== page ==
October 30, 2012
To mark the recent re-launch of our direct flights to Mumbai, we take a look at some of the best places to stay in one of India’s most vibrant cities, from a small art hotel with a handful of rooms to glittering seafront towers and historic palaces…
Tucked away in the thriving northern suburb of Khar, Le Sutra claims to be the first art hotel in India. Packed with original artworks from more than a hundred artists, all of Le Sutra’s sixteen rooms are inspired by Indian mythology, with each of the three floors themed around the three Gunas of Hindu philosophy, Tamas, Rajas and Sattva.
Gunas refer to a person’s inherent personality traits, which have been interpreted by the designers into every detail of the rooms, from intricate wooden carvings and specially commissioned furniture to Buddha frescoes and inlaid floors. Tamas refers to opulence and gratification; the glitzy rooms on this floor are colourful and romantic. Rajas is associated with passion and style. These rooms are the most dramatic, with carved horse-head beds, wooden swan chairs and eleborate textiles. The calm, minimalist rooms on the Sattva floor represent purity, balance and order.
Once you’re suitably immersed in Hindu serenity, take an opportunity to indulge at the day spa and three highly-rated dining destinations. Out of the Blue is a buzzy, alfresco restaurant famed for its aromatic sizzlers and Indian-inspired fondue. Upmarket Mediterranean affair Olive Bar & Kitchen is next door; a classy venue often frequented by Bollywood’s younger stars. Sweet-toothed travellers should check out Delicae, a relaxed cafe serving a bewildering array of desserts and all kinds of hot and cold coffees.
Le Sutra – The Indian Art Hotel, 14 Union Park, Khar (W), Mumbai – 400 052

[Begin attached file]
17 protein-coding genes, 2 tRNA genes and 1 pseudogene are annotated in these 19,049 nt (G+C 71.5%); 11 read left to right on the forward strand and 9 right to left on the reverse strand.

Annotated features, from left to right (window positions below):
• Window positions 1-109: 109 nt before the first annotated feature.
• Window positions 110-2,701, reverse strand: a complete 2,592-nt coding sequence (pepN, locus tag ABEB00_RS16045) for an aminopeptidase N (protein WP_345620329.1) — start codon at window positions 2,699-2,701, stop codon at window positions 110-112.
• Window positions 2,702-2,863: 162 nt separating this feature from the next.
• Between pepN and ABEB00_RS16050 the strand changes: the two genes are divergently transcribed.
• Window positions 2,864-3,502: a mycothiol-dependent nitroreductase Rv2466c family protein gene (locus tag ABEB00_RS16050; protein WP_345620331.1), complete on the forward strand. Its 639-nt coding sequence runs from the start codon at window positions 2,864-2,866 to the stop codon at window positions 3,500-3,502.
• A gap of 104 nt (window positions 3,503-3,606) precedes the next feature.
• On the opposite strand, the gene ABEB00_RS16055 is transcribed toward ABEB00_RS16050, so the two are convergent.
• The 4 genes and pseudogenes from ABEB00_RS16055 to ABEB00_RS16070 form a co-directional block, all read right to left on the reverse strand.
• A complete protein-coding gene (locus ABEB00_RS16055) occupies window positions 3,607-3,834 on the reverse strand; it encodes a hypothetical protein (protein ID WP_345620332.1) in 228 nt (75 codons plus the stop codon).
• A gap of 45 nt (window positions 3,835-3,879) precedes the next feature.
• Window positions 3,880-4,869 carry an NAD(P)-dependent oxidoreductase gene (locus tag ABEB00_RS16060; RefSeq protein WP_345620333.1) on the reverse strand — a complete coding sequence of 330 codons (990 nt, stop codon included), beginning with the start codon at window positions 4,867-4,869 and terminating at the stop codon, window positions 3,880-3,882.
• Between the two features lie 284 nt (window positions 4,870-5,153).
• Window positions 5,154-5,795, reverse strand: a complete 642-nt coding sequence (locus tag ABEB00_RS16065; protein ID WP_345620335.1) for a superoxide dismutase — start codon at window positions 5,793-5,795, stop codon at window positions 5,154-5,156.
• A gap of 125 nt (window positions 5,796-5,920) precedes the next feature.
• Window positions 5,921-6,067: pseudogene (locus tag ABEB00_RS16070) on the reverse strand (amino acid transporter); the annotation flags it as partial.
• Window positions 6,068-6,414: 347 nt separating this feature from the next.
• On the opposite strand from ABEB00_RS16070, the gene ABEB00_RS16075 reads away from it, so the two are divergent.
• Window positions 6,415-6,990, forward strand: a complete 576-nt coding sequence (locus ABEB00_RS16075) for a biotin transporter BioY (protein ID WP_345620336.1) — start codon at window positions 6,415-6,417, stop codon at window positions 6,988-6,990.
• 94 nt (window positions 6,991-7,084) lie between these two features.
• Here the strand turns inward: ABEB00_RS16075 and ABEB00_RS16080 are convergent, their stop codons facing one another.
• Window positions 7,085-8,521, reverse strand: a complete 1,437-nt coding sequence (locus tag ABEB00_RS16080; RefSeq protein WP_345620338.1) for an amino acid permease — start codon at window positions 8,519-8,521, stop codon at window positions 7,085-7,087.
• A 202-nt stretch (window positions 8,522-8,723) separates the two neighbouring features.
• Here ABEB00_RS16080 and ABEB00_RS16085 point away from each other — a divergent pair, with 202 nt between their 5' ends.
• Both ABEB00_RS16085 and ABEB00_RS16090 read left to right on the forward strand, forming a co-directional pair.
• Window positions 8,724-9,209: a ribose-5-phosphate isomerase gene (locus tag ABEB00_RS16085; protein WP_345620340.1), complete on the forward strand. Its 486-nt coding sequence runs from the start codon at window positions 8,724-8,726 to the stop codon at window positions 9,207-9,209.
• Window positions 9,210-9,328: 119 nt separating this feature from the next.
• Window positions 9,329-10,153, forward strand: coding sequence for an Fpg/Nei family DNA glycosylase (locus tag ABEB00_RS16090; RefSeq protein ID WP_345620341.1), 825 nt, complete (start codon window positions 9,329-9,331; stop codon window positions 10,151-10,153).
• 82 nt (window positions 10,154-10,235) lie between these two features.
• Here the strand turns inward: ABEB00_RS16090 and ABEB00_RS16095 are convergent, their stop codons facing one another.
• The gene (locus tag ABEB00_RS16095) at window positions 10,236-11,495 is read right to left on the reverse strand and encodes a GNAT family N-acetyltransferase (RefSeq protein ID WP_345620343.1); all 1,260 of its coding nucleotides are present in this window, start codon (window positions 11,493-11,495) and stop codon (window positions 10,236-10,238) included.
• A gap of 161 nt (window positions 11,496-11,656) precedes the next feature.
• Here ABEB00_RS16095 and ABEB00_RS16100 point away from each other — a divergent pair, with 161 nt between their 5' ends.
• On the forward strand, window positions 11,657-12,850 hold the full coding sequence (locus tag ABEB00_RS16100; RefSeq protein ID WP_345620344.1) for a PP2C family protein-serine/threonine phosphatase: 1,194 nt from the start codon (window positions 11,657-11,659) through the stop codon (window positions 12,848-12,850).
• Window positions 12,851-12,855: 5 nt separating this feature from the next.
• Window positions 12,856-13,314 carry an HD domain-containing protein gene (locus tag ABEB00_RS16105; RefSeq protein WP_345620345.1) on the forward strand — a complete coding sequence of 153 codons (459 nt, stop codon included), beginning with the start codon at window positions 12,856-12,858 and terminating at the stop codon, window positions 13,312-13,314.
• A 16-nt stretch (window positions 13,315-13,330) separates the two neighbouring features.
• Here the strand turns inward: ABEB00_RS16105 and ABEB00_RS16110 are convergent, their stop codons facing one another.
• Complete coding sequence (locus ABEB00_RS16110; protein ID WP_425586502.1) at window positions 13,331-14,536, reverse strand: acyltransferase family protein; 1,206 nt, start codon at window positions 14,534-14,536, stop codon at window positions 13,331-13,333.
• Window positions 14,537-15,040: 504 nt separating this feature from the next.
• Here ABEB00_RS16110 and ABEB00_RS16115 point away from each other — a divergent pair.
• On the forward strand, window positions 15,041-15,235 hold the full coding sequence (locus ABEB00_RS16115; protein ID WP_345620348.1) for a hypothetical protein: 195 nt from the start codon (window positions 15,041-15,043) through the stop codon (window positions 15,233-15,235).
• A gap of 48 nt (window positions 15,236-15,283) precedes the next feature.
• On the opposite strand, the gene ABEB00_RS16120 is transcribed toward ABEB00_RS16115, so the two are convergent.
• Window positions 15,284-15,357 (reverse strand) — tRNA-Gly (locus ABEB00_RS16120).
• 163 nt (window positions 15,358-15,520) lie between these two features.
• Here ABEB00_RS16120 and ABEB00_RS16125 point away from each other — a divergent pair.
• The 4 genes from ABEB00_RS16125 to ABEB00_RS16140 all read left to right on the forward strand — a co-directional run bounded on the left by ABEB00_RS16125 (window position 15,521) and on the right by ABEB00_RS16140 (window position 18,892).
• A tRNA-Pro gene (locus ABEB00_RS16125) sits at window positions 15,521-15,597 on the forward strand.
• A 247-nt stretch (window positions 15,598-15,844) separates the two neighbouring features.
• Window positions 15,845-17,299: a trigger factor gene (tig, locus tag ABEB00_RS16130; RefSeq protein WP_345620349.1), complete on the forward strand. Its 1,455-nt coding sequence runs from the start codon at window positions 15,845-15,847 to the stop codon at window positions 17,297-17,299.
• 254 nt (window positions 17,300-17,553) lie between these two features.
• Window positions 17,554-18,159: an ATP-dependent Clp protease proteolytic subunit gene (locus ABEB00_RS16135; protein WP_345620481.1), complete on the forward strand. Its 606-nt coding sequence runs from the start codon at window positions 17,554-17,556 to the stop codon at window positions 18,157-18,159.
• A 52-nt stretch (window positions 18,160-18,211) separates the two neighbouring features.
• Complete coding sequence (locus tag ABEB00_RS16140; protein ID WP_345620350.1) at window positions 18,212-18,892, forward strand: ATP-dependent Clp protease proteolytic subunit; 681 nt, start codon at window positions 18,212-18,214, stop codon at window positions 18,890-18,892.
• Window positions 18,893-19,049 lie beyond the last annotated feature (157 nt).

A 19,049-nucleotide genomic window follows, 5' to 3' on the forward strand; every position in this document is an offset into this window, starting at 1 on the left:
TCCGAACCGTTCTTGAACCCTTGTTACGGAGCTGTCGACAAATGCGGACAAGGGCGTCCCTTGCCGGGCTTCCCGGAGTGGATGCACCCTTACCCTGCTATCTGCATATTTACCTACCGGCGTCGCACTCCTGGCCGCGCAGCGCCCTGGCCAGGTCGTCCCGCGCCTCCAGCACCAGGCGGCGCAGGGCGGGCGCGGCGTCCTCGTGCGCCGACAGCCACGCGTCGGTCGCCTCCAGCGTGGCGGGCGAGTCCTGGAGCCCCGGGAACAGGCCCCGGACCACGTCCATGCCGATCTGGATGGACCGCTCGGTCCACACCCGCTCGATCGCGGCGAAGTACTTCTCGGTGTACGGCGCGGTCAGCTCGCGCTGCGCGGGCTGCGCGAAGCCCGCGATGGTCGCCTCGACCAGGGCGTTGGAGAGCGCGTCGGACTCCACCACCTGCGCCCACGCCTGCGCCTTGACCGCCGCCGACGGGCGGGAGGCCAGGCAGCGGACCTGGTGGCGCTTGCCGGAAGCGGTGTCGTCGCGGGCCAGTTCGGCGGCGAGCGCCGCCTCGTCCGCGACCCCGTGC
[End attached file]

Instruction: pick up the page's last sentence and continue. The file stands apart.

Overlooking the Arabian Sea on the far southern sweep of Marine Drive, the landmark Oberoi is a large modern luxury hotel in the premier commercial district of Nariman Point. Completely redesigned and renovated in 2008, the Oberoi vies with the Taj for the title of grandest hotel in the city – though their characters are so different it’s hard to compare.
Walking into the Oberoi’s lobby is akin to entering a vast contemporary gallery or museum. In the centre of the space is a bright red grand piano, offset by the gleaming white marble floor, potted palms, and a gigantic wall of gold blind-shaded windows overlooking the bay.
The red and gold colour scheme continues in the natural light-filled guest rooms and suites, which are pure understated luxury. Cool and elegant with dark oak floors and walnut furniture, they have views across the city skyline or ocean, with glass-walled bathrooms offering sea views from the bathtub in some cases.
Dining venues range from top-notch contemporary Indian restaurant Ziya, classic Italian fare at Vetro, and the modern global cuisine of flagship Fenix which includes a live sushi bar with more than 80 varieties of sushi and sashimi.
The Oberoi, Nariman Point, Mumbai – 400 021